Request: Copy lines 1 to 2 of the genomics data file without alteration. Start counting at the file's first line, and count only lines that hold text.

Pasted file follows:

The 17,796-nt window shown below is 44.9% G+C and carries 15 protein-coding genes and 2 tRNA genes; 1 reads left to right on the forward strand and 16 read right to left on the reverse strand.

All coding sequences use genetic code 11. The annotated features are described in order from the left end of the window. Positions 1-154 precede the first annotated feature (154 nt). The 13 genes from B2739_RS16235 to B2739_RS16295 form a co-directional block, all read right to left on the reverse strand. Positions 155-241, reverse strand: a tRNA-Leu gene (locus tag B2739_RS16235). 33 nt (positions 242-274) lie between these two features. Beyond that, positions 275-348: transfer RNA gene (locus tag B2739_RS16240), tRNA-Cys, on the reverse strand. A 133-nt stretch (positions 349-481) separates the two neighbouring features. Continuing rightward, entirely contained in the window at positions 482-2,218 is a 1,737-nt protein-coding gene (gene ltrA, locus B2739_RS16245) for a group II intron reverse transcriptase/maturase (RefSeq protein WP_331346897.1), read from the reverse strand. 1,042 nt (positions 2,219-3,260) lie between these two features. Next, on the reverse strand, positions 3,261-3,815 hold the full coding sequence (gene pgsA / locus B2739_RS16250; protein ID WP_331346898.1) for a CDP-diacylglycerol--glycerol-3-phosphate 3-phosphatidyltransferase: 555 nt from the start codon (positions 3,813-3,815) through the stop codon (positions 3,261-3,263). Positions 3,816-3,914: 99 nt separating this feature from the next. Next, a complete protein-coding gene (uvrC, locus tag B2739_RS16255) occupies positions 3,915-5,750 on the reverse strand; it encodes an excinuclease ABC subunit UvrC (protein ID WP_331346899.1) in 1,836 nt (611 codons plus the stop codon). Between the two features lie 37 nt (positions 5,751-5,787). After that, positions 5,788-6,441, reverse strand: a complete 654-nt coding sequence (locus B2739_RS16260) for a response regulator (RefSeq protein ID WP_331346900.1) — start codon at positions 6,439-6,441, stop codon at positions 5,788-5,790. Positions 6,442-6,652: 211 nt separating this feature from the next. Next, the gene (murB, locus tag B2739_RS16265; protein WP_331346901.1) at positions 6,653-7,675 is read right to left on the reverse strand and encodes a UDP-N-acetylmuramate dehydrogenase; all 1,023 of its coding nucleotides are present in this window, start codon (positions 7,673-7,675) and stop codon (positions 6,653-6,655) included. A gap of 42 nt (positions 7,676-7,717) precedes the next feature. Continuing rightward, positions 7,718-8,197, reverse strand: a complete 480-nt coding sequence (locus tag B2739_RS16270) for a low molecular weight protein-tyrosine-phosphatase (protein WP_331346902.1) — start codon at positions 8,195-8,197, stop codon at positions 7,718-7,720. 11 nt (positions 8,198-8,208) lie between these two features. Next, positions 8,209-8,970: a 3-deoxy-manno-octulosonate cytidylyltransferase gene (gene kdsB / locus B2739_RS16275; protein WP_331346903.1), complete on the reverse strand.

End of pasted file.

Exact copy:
The 17,796-nt window shown below is 44.9% G+C and carries 15 protein-coding genes and 2 tRNA genes; 1 reads left to right on the forward strand and 16 read right to left on the reverse strand.

All coding sequences use genetic code 11. The annotated features are described in order from the left end of the window. Positions 1-154 precede the first annotated feature (154 nt). The 13 genes from B2739_RS16235 to B2739_RS16295 form a co-directional block, all read right to left on the reverse strand. Positions 155-241, reverse strand: a tRNA-Leu gene (locus tag B2739_RS16235). 33 nt (positions 242-274) lie between these two features. Beyond that, positions 275-348: transfer RNA gene (locus tag B2739_RS16240), tRNA-Cys, on the reverse strand. A 133-nt stretch (positions 349-481) separates the two neighbouring features. Continuing rightward, entirely contained in the window at positions 482-2,218 is a 1,737-nt protein-coding gene (gene ltrA, locus B2739_RS16245) for a group II intron reverse transcriptase/maturase (RefSeq protein WP_331346897.1), read from the reverse strand. 1,042 nt (positions 2,219-3,260) lie between these two features. Next, on the reverse strand, positions 3,261-3,815 hold the full coding sequence (gene pgsA / locus B2739_RS16250; protein ID WP_331346898.1) for a CDP-diacylglycerol--glycerol-3-phosphate 3-phosphatidyltransferase: 555 nt from the start codon (positions 3,813-3,815) through the stop codon (positions 3,261-3,263). Positions 3,816-3,914: 99 nt separating this feature from the next. Next, a complete protein-coding gene (uvrC, locus tag B2739_RS16255) occupies positions 3,915-5,750 on the reverse strand; it encodes an excinuclease ABC subunit UvrC (protein ID WP_331346899.1) in 1,836 nt (611 codons plus the stop codon). Between the two features lie 37 nt (positions 5,751-5,787). After that, positions 5,788-6,441, reverse strand: a complete 654-nt coding sequence (locus B2739_RS16260) for a response regulator (RefSeq protein ID WP_331346900.1) — start codon at positions 6,439-6,441, stop codon at positions 5,788-5,790. Positions 6,442-6,652: 211 nt separating this feature from the next. Next, the gene (murB, locus tag B2739_RS16265; protein WP_331346901.1) at positions 6,653-7,675 is read right to left on the reverse strand and encodes a UDP-N-acetylmuramate dehydrogenase; all 1,023 of its coding nucleotides are present in this window, start codon (positions 7,673-7,675) and stop codon (positions 6,653-6,655) included. A gap of 42 nt (positions 7,676-7,717) precedes the next feature. Continuing rightward, positions 7,718-8,197, reverse strand: a complete 480-nt coding sequence (locus tag B2739_RS16270) for a low molecular weight protein-tyrosine-phosphatase (protein WP_331346902.1) — start codon at positions 8,195-8,197, stop codon at positions 7,718-7,720. 11 nt (positions 8,198-8,208) lie between these two features. Next, positions 8,209-8,970: a 3-deoxy-manno-octulosonate cytidylyltransferase gene (gene kdsB / locus B2739_RS16275; protein WP_331346903.1), complete on the reverse strand.